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Let $E_1,E_2,E_3,E_4,E_5$ exchangeable events. We have the following probabilities: $$ P(E_2)=\frac{1}{2} $$ $$ P(E_3\wedge E_5)=\frac{1}{4} $$ $$ P(E_1\wedge E_2^C \wedge E_3 \wedge E_4^C \wedge E_5)=P(E_1\wedge E_2^C \wedge E_3^C \wedge E_4^C \wedge E_5^C)=P(E_1\wedge E_2 \wedge E_3 \wedge E_4 \wedge E_5)=\frac{1}{30} $$ Compute:

  1. $P(E_2\wedge E_3\wedge E_4)$
  2. $P(E_1\wedge E_2\wedge E_3\wedge E_4)$
  3. $P(E_1\wedge E_2\wedge E_3^C\wedge E_4^C\wedge E_5^C)$

So I know that $\omega_1=\frac{1}{2}$, $\omega_2=\frac{1}{4}$; first question is about computing $$ P(E_2\wedge E_3\wedge E_4)=\omega_3 $$ I have reached this point: $$ \omega_3=\frac{\omega_3^5}{10}+\frac{4\omega_4^5}{10}+\omega_5=\frac{1}{300}+\frac{4\omega_4^5}{10}+\frac{1}{30} $$

but I am stuck on computing $\omega_4^5$, how can I compute it? Thank you!

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  • $\begingroup$ Check for language translation errors. What is an "exchangeable event"? $\endgroup$
    – JMoravitz
    Mar 15, 2022 at 0:48
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    $\begingroup$ It may help if you explain your omega notation. You appear to use $\omega_4^5$ to mean the probability that a select four among five distinct events occur, and such. Is this the case? $\endgroup$ Mar 15, 2022 at 1:39
  • $\begingroup$ I'm sorry guys...@JMoravitz ece.iisc.ac.in/~parimal/2020/spqt/lecture-26.pdf here you can find a definition. $\endgroup$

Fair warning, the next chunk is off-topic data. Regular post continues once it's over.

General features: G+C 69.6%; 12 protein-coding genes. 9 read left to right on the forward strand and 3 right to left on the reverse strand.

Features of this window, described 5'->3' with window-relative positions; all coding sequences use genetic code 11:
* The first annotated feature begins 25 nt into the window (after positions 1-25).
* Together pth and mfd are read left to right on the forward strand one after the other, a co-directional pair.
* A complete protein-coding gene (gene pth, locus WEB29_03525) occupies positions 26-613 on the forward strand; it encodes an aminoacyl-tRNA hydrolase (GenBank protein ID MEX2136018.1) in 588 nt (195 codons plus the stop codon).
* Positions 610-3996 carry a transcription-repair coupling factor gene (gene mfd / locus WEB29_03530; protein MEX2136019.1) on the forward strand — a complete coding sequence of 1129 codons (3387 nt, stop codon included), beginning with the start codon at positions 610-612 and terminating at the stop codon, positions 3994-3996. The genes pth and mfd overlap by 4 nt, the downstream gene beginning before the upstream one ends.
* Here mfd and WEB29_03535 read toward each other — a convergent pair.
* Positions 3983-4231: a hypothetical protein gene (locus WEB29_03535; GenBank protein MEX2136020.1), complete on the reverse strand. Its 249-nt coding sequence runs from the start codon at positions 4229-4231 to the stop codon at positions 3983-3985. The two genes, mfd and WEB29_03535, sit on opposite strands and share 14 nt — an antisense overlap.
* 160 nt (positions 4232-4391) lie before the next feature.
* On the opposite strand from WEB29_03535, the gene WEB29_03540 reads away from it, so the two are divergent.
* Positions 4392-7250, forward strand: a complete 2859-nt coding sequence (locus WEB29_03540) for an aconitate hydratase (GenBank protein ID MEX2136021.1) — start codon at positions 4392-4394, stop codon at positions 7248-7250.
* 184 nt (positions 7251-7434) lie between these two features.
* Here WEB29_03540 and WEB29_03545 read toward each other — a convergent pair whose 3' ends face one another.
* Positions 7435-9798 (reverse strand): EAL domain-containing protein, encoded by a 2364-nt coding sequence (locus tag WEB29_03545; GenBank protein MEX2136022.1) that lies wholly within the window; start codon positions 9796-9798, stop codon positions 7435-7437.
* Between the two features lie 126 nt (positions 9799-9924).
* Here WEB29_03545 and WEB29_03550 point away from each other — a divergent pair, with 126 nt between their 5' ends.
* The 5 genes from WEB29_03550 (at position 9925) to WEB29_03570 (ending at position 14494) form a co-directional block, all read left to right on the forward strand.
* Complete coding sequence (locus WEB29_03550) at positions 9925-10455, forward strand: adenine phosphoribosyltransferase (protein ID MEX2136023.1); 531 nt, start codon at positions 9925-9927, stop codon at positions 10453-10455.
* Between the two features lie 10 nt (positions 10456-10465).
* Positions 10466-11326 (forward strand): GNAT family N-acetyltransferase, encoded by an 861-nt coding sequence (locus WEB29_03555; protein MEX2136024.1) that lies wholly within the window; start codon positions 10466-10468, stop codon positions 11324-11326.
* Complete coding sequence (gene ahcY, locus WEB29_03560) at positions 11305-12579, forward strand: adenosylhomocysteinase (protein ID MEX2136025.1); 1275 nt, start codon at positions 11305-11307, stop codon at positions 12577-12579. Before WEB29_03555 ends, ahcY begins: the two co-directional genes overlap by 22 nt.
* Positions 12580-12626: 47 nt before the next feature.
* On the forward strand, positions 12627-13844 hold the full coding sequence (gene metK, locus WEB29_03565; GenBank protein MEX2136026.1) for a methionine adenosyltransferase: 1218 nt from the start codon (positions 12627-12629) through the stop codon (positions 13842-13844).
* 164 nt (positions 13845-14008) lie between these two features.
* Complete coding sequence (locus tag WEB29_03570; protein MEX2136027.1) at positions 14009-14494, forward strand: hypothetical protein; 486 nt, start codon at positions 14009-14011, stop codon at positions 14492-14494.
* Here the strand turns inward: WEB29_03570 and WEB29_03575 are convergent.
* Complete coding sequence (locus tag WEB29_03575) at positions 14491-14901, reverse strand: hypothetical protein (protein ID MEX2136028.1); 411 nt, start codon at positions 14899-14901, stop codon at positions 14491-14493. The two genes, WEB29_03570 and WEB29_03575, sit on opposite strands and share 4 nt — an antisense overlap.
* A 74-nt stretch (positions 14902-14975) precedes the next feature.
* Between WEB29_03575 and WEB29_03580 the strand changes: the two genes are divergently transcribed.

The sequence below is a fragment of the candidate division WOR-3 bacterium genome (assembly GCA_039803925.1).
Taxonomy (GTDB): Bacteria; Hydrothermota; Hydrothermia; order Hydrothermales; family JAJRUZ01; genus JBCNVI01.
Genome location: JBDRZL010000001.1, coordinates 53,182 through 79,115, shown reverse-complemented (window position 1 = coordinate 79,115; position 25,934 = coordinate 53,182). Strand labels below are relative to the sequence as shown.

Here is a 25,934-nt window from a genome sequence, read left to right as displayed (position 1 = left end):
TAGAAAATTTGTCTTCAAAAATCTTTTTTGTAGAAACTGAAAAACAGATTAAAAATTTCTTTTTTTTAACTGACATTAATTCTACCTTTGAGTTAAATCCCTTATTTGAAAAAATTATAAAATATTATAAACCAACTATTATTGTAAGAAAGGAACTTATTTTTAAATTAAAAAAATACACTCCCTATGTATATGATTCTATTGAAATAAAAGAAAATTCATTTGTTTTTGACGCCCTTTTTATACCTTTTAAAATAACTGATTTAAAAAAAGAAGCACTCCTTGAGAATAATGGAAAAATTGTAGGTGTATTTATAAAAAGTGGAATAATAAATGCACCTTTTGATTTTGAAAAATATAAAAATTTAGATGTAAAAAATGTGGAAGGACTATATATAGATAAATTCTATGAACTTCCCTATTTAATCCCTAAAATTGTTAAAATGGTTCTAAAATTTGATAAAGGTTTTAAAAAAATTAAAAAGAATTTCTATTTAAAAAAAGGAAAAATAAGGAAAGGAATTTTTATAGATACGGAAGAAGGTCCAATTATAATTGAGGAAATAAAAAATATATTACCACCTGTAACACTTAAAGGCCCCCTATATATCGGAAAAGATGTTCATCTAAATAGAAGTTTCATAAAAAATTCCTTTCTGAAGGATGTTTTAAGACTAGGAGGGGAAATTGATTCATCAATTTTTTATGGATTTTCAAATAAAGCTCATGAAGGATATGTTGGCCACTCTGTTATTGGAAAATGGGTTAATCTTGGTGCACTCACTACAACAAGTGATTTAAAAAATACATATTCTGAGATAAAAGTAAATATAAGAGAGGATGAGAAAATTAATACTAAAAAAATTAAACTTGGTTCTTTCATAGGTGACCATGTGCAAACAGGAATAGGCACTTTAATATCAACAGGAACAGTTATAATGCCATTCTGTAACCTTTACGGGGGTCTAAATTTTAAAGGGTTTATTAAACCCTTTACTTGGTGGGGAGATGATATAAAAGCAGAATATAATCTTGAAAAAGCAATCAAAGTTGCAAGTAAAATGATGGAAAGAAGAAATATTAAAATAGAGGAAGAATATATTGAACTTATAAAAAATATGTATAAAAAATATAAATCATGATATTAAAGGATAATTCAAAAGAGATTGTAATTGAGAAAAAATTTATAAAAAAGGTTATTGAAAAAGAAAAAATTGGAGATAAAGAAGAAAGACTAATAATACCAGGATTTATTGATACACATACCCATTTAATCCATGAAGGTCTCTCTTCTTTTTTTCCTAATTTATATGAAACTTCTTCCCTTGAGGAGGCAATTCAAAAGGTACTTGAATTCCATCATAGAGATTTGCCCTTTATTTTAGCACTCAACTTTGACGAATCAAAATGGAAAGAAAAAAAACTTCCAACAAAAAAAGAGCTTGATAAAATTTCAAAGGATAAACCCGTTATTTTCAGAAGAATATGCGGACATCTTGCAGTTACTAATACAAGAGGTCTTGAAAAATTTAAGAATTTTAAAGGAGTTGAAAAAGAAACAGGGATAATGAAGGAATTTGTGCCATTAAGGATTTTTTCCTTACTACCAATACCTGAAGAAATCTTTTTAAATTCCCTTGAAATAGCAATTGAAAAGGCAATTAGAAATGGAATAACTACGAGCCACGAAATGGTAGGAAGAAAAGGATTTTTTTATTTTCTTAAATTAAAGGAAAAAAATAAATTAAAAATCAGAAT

– Bmb58
    Mar 15, 2022 at 8:58
  • $\begingroup$ @GrahamKemp yes, it's as you said! and $\omega_5$ is the probability that five events among five distinct events occur. $\endgroup$
    – Bmb58
    Mar 15, 2022 at 8:59
  • $\begingroup$ How did you derive that equation? Using the Law of Total Probability, I obtain $$\color{red}{\omega_3} = \tbinom 20\color{blue}{\omega^5_3}+\tbinom 21\color{darkred}{\omega^5_4}+\tbinom 22\color{blue}{\omega_5}$$ $\endgroup$ Mar 16, 2022 at 1:11

1 Answer 1

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Let $\omega^n_k$ be the probability of an intersection of $k$ specified exchangeable events and complements of $n-k$ other specified events (all distinct).

We have been given 5 known probabilities:$${\def\c{{\small\complement}}{\omega^1_1=\tfrac 12=\mathsf P(E_1)=\mathsf P(E_2)=\ldots=\mathsf P(E_5)\\\omega^2_2=\tfrac 14=\mathsf P(E_1,E_2)=\mathsf P(E_1,E_3)=\ldots=\mathsf P(E_4,E_5)\\\omega^5_1=\tfrac 1{30}=\mathsf P(E_1,E_2^\c,E^\c_3,E^\c_4,E^\c_5)=\ldots=\mathsf P(E_1^\c,E_2^\c,E^\c_3,E^\c_4,E_5)\\\omega^5_3=\tfrac 1{30}=\mathsf P(E_1,E^\c_2,E_3,E^\c_4,E_5)=\ldots\\\omega^5_5=\tfrac 1{30}=\mathsf P(E_1,E_2,E_3,E_4,E_5)}}$$

You seek three unknowns ( $\omega^3_3$, $\omega^4_4$ and $\omega^5_2$) but have derived simultaneous equations with an extra unknown; $\omega^5_4$.

Well, you should just look for more such simultaneous equations...


So, using this notation and the Law of Total Probability, I derive four simultaneous equations with these four unknowns:

$$\begin{align} \color{blue}{\omega^1_1}&=\tbinom 40\color{blue}{\omega^5_1}+\tbinom 41\color{red}{\omega^5_2}+\tbinom 42\color{blue}{\omega^5_3}+\tbinom43\color{darkred}{\omega^5_4}+\tbinom44\color{blue}{\omega^5_5} \\[1ex] \color{blue}{\omega^2_2} &=\tbinom 30\color{red}{\omega^5_2} +\tbinom 31\color{blue}{\omega^5_3}+\tbinom 32\color{darkred}{\omega^5_4}+\tbinom 33\color{blue}{\omega^5_5} \\[1ex] \color{red}{\omega^3_3} &= \tbinom 20\color{blue}{\omega^5_3}+\tbinom 21\color{darkred}{\omega^5_4}+\tbinom 22\color{blue}{\omega^5_5} \\[1ex] \color{red}{\omega^4_4} &=\tbinom 10\color{darkred}{\omega^5_4}+\tbinom 11\color{blue}{\omega^5_5}\end{align}$$

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